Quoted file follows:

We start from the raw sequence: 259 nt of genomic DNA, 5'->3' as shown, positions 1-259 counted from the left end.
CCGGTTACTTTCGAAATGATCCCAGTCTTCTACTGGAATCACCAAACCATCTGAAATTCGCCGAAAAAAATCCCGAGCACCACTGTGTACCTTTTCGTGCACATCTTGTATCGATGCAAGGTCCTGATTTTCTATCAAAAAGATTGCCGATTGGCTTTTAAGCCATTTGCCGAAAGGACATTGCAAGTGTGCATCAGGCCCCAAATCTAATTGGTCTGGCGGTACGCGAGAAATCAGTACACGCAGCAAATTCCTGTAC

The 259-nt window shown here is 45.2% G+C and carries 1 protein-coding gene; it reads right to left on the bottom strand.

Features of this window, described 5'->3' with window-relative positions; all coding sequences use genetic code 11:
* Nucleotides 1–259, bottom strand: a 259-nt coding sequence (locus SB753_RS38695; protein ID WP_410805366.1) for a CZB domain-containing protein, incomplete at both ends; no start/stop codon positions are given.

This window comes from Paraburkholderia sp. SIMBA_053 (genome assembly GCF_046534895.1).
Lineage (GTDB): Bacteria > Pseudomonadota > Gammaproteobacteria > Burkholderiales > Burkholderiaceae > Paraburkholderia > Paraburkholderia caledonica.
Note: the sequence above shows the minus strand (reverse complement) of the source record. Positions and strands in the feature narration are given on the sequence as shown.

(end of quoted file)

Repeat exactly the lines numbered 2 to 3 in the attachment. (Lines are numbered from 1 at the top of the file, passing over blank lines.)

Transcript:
CCGGTTACTTTCGAAATGATCCCAGTCTTCTACTGGAATCACCAAACCATCTGAAATTCGCCGAAAAAAATCCCGAGCACCACTGTGTACCTTTTCGTGCACATCTTGTATCGATGCAAGGTCCTGATTTTCTATCAAAAAGATTGCCGATTGGCTTTTAAGCCATTTGCCGAAAGGACATTGCAAGTGTGCATCAGGCCCCAAATCTAATTGGTCTGGCGGTACGCGAGAAATCAGTACACGCAGCAAATTCCTGTAC

The 259-nt window shown here is 45.2% G+C and carries 1 protein-coding gene; it reads right to left on the bottom strand.